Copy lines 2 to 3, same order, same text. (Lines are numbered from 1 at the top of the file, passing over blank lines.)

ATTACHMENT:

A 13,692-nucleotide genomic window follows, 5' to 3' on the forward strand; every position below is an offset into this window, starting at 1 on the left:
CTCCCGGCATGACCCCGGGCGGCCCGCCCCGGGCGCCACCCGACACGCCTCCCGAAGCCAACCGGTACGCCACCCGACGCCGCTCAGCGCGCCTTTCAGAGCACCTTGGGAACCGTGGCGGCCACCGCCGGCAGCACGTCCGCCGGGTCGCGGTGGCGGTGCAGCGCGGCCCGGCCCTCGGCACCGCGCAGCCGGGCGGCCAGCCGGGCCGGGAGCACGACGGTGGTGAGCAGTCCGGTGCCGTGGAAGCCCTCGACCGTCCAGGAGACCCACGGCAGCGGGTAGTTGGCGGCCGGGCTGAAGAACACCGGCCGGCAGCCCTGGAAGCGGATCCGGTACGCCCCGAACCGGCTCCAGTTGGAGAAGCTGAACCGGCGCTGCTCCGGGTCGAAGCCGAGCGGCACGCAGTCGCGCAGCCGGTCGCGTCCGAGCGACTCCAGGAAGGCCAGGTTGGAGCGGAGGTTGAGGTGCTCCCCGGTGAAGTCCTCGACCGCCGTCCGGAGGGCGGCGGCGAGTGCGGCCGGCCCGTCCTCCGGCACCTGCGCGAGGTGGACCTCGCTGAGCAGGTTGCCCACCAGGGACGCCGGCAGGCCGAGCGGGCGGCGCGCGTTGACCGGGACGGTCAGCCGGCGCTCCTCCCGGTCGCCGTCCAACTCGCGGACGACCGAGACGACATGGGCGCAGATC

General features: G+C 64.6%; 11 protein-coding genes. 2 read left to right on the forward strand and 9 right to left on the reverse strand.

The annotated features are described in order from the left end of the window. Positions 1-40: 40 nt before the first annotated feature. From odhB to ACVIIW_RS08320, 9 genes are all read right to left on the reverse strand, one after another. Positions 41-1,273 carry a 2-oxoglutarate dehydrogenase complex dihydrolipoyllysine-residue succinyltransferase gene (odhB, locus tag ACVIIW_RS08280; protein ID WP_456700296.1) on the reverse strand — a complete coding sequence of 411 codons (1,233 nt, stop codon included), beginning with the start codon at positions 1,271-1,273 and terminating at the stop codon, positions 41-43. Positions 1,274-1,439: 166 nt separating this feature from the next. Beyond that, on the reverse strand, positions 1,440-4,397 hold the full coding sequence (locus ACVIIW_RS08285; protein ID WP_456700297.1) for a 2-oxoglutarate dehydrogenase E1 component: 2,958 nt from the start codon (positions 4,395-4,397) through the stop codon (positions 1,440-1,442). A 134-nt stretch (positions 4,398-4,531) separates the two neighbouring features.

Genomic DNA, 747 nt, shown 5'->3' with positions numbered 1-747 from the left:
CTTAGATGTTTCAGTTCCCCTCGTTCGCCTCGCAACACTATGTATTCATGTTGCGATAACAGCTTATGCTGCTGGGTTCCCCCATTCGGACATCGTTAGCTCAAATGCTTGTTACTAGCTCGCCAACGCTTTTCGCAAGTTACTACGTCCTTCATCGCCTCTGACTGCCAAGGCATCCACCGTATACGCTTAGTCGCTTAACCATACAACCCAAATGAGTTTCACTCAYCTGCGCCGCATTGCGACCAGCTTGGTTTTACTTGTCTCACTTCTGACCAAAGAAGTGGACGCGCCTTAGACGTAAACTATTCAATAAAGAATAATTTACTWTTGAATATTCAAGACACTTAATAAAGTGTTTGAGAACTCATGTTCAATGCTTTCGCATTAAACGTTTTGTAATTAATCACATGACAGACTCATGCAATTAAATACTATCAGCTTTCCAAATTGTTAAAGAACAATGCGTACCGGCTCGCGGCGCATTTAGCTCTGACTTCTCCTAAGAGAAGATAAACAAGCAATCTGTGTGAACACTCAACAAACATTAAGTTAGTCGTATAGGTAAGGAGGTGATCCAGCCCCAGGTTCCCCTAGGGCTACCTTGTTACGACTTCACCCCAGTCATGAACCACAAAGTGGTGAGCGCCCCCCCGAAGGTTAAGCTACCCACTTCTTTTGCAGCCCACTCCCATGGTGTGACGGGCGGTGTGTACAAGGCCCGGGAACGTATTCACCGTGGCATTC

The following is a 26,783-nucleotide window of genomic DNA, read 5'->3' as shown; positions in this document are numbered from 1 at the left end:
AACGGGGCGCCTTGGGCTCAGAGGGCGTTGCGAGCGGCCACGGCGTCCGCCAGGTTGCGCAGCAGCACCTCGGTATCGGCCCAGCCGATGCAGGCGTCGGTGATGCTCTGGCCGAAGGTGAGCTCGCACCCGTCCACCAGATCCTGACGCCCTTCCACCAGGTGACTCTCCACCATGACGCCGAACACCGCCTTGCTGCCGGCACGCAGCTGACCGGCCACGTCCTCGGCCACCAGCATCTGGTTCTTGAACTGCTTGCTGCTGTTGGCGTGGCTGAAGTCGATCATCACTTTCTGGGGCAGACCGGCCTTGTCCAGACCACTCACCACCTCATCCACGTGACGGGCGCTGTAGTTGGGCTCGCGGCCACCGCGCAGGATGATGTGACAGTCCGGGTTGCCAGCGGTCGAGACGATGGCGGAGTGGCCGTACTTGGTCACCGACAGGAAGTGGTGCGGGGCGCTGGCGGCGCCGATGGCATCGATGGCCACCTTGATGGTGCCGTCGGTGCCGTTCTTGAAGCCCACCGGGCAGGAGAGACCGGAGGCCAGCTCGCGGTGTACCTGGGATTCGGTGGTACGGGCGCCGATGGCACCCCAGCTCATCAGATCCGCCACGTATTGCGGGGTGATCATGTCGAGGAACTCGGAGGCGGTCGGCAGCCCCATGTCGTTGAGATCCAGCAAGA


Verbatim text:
CTCCCGGCATGACCCCGGGCGGCCCGCCCCGGGCGCCACCCGACACGCCTCCCGAAGCCAACCGGTACGCCACCCGACGCCGCTCAGCGCGCCTTTCAGAGCACCTTGGGAACCGTGGCGGCCACCGCCGGCAGCACGTCCGCCGGGTCGCGGTGGCGGTGCAGCGCGGCCCGGCCCTCGGCACCGCGCAGCCGGGCGGCCAGCCGGGCCGGGAGCACGACGGTGGTGAGCAGTCCGGTGCCGTGGAAGCCCTCGACCGTCCAGGAGACCCACGGCAGCGGGTAGTTGGCGGCCGGGCTGAAGAACACCGGCCGGCAGCCCTGGAAGCGGATCCGGTACGCCCCGAACCGGCTCCAGTTGGAGAAGCTGAACCGGCGCTGCTCCGGGTCGAAGCCGAGCGGCACGCAGTCGCGCAGCCGGTCGCGTCCGAGCGACTCCAGGAAGGCCAGGTTGGAGCGGAGGTTGAGGTGCTCCCCGGTGAAGTCCTCGACCGCCGTCCGGAGGGCGGCGGCGAGTGCGGCCGGCCCGTCCTCCGGCACCTGCGCGAGGTGGACCTCGCTGAGCAGGTTGCCCACCAGGGACGCCGGCAGGCCGAGCGGGCGGCGCGCGTTGACCGGGACGGTCAGCCGGCGCTCCTCCCGGTCGCCGTCCAACTCGCGGACGACCGAGACGACATGGGCGCAGATC

General features: G+C 64.6%; 11 protein-coding genes. 2 read left to right on the forward strand and 9 right to left on the reverse strand.